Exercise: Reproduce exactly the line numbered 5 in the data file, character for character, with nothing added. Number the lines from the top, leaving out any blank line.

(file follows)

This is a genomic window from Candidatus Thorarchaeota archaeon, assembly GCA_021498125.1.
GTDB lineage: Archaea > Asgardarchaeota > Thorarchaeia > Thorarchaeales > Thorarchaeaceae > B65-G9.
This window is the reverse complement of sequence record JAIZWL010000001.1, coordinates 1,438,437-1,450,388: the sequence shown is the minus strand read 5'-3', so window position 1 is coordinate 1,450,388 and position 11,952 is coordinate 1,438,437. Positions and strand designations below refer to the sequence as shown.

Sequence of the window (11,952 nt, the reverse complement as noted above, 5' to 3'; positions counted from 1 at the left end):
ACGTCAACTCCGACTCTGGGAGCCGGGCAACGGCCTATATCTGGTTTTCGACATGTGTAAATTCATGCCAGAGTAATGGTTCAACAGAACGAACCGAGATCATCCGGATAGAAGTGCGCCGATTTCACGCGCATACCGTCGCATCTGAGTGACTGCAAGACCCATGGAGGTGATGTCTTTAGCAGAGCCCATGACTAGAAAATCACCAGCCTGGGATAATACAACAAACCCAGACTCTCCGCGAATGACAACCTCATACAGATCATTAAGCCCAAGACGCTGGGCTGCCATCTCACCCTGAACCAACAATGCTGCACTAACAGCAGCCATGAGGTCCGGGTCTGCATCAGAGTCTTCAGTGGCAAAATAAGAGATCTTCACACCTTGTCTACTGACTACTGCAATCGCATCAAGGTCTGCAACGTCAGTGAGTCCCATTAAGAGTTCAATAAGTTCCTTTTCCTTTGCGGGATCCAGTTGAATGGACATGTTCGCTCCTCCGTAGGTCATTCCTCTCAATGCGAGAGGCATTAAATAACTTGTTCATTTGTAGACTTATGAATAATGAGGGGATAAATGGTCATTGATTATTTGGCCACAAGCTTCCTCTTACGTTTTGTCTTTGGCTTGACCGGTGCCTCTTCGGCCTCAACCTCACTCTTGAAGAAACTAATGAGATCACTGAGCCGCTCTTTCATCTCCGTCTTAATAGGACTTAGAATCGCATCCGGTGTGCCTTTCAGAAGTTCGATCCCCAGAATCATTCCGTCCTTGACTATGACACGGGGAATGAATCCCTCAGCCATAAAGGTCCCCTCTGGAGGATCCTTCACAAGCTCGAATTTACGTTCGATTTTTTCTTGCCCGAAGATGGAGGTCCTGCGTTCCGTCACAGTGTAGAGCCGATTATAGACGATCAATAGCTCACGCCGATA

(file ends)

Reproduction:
ACGTCAACTCCGACTCTGGGAGCCGGGCAACGGCCTATATCTGGTTTTCGACATGTGTAAATTCATGCCAGAGTAATGGTTCAACAGAACGAACCGAGATCATCCGGATAGAAGTGCGCCGATTTCACGCGCATACCGTCGCATCTGAGTGACTGCAAGACCCATGGAGGTGATGTCTTTAGCAGAGCCCATGACTAGAAAATCACCAGCCTGGGATAATACAACAAACCCAGACTCTCCGCGAATGACAACCTCATACAGATCATTAAGCCCAAGACGCTGGGCTGCCATCTCACCCTGAACCAACAATGCTGCACTAACAGCAGCCATGAGGTCCGGGTCTGCATCAGAGTCTTCAGTGGCAAAATAAGAGATCTTCACACCTTGTCTACTGACTACTGCAATCGCATCAAGGTCTGCAACGTCAGTGAGTCCCATTAAGAGTTCAATAAGTTCCTTTTCCTTTGCGGGATCCAGTTGAATGGACATGTTCGCTCCTCCGTAGGTCATTCCTCTCAATGCGAGAGGCATTAAATAACTTGTTCATTTGTAGACTTATGAATAATGAGGGGATAAATGGTCATTGATTATTTGGCCACAAGCTTCCTCTTACGTTTTGTCTTTGGCTTGACCGGTGCCTCTTCGGCCTCAACCTCACTCTTGAAGAAACTAATGAGATCACTGAGCCGCTCTTTCATCTCCGTCTTAATAGGACTTAGAATCGCATCCGGTGTGCCTTTCAGAAGTTCGATCCCCAGAATCATTCCGTCCTTGACTATGACACGGGGAATGAATCCCTCAGCCATAAAGGTCCCCTCTGGAGGATCCTTCACAAGCTCGAATTTACGTTCGATTTTTTCTTGCCCGAAGATGGAGGTCCTGCGTTCCGTCACAGTGTAGAGCCGATTATAGACGATCAATAGCTCACGCCGATA